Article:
• Please review our updated Terms and Rules here

Revitalizing old floppy disks

bettablue

Veteran Member
Joined
Feb 21, 2011
Messages
1,647
Location
Eugene, OR
I know this was asked previously, but I have a full box of floppy disks that I bought back when I first got my PC. June of 2011 or there-about. I know some of them didn't work, but OK, I knew the source was quetionable. But now, none of the disks in the entire box are any good at all. Other disks I got from users with programs on them, etc, all work fine. And they work fine in my tweener. It's just these 15 disks that I can't get to do anything with.

I would like to know if there is any way at all to revitalize these diskettes, or are they all just a bunch of landfill? I suspect that these disks were not stored exactly as recommended. Although they do all look fine, and there are no visible lines or scratches on them. It's more like these disks were in contact with some electronic device or something that caused them to lose all of their formatting. Indeed, I have tried a couple of programs to try forcing a format but I get the same error pretty much with each of these disks. Please insert valid media, or media unformatted, would you like to format the media now?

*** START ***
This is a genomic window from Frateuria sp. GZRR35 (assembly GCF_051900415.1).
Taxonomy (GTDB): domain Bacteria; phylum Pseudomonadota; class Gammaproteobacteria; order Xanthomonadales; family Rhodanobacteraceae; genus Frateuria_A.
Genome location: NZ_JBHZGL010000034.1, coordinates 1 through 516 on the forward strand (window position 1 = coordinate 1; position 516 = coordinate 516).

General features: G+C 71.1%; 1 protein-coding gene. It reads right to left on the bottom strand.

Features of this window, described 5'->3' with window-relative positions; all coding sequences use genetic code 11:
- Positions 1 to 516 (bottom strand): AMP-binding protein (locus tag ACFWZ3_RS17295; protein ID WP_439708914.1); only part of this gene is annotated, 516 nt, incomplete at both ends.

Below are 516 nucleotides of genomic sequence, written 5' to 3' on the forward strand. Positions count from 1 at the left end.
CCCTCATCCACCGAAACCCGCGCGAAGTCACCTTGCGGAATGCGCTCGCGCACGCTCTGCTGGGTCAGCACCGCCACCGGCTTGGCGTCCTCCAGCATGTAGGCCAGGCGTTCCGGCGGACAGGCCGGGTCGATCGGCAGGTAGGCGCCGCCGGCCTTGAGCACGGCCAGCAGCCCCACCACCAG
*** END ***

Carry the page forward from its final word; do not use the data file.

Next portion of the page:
Of course, when I format, it fails.

Any ideas?

Thanks again.
 

lucasdaytona

Veteran Member
Joined
Jul 23, 2011
Messages
535
Location
Brasil
I had the same problem recently, and the cause was dirt heads. Some disks worked ok, but a specific lot didn't work at all. Are you 100% sure that your floppy heads are 100% clean?
 

Stone

10k Member
Joined
Nov 3, 2009
Messages
12,814
Location
South Jersey, USA